Saturday, February 16, 2013

The Second Half of the First Half, Part 2

Sitting next to me at the game was my old friend, Ken Pomeroy.  Ken and I talked about how players' tendencies change depending upon game situations.  For example, when up big, teams tend to expend less effort on defense. When the game is tight, they work harder.  Something about the second half of the first half has become a time for poor play for the Cats.  It's not entirely clear what that is or what causes it, but it seems be an ingrained habit.  I was hoping to find a simple answer, but instead I found a number of contributory factors.  Here are a few.

 One of the first things that came to mind was that perhaps the Cats shoot more three's during this time of the game, thus lowering their field goal percentage, and indeed that is true.    Of all the shots that are taken, the graph below shows the percentage of which are threes for each quarter of the game.

From 10:00-20:00 into the game, the Cats have been most reliant on the three point shot.  In that game segment, 42% of our shots attempts have been taken from behind the three point line. During the Colorado game in that time frame, I was counting the missed three's.  1 for 7.  1 for 8.  1 for 9. 1 for 10.  1 for 11...   Do the Cats also shoot the three poorly during this time?

In general, the answer is no.  The percentage of three point shots made slowly declines over the course of games.  During the first ten minutes, the Cats are shooting at over 43%.  If they maintained that for the entire games, they would be the best three point shooting team in the country.  For the last ten minutes of the game, however, Arizona is shooting the long ball at just over 30%.  I assume this a product of tired legs.  Given this pattern, I would advise this team  to shoot fewer threes as the game goes on, or at least to take more early on.

Another factor driving poor productivity during the second half of the first half is poor shooting inside the arc, as shown above.  Notice that our two point shooting in the first half is generally poor compared to the second half.  It bottoms out in minutes 10-20 when the Cats shoot around 42%.   So why is this?  Does it have something to do with who is playing, or how those shots are being taken?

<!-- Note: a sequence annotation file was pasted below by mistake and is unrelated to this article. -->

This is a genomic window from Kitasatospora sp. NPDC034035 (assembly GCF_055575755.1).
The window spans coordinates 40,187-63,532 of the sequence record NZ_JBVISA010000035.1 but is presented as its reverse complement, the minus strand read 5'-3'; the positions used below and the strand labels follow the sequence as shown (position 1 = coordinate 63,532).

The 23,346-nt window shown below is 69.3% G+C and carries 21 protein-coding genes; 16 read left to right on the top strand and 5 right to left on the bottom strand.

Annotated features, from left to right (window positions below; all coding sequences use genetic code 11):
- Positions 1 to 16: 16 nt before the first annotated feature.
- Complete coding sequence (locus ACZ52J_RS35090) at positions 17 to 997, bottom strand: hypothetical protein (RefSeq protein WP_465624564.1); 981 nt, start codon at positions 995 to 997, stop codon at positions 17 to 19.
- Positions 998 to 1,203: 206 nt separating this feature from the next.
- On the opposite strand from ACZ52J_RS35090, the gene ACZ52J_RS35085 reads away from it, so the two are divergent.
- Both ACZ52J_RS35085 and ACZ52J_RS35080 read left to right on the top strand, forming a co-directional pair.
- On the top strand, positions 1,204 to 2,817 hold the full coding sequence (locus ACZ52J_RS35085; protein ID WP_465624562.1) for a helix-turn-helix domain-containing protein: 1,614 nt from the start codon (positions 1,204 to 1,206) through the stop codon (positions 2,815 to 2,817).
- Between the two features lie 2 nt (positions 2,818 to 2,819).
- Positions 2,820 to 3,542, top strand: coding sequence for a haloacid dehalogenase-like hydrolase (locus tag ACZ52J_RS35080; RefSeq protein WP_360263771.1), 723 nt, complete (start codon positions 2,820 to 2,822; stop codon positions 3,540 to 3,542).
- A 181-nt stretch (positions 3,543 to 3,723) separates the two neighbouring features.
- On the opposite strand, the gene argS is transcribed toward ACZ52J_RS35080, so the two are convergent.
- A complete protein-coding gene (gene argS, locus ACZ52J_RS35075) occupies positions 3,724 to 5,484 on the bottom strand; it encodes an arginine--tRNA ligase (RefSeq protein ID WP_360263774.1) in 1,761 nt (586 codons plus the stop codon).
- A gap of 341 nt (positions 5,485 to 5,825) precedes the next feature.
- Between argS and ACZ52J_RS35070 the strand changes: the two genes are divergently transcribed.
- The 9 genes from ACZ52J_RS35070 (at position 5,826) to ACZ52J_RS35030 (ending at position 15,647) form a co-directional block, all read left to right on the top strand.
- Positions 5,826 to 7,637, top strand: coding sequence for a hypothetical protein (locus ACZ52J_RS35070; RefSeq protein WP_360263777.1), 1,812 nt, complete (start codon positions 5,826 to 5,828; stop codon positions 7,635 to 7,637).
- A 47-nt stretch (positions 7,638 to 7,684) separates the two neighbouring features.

If your hunch was that this has to do with substitution and who is likely to be on the floor during this time of the game, that's probably not the case.  Here are the number of two point shot attempts per player from 10:00 to 20:00 into the game:

The top five in two point attempts are the same as our most common starting lineup.  In other words, it's not so much the bench who is slumping during this time, but it's mostly the starters.  Why are the starters shooting the ball poorly, and especially from two point range?  I'm not certain.  If you look at two point field goal percentage during this part of the game relative to each player's overall field goal percentage, here is what you find:

One surprise to me here was Kevin Parrom.  His 2P FG% is down 25% during this time frame compared to his overall shooting.  He is 1 for 11 shooting two's during the second part of the first half.  Bad inside shooting, though is not limited to Parrom. Angelo Chol and Kaleb Traczewski have also suffered, and most importantly, so do the team's volume shooters: Lyons, Hill, and Johnson.  Ashley and Jerrett shoot the ball a bit better in this game segment, and Jordan Mayes has been fine, bearing in mind that he is 4 of 6.

What does all of this mean?  Well, after the ten minute mark and before halftime, I would argue that a few things change: 1) The Cats become increasingly reliant on the three pointer; 2) When they take two's they shoot a very low percentage. 3) In terms of the overall poor shooting of the team and if we take into account the number of shots taken, the biggest contributors the late second half slump are Parrom, Tarczewski, Lyons, Hill, and Johnson in that order. The question of why these guys are struggling to score in this part of the game is difficult to answer.  My hunch is that team play begins to break down as players try to make more individual plays.  I will end with one more troubling graph, which also suggests that quality of play declines late in the first half.  Turnovers also peak at this time:

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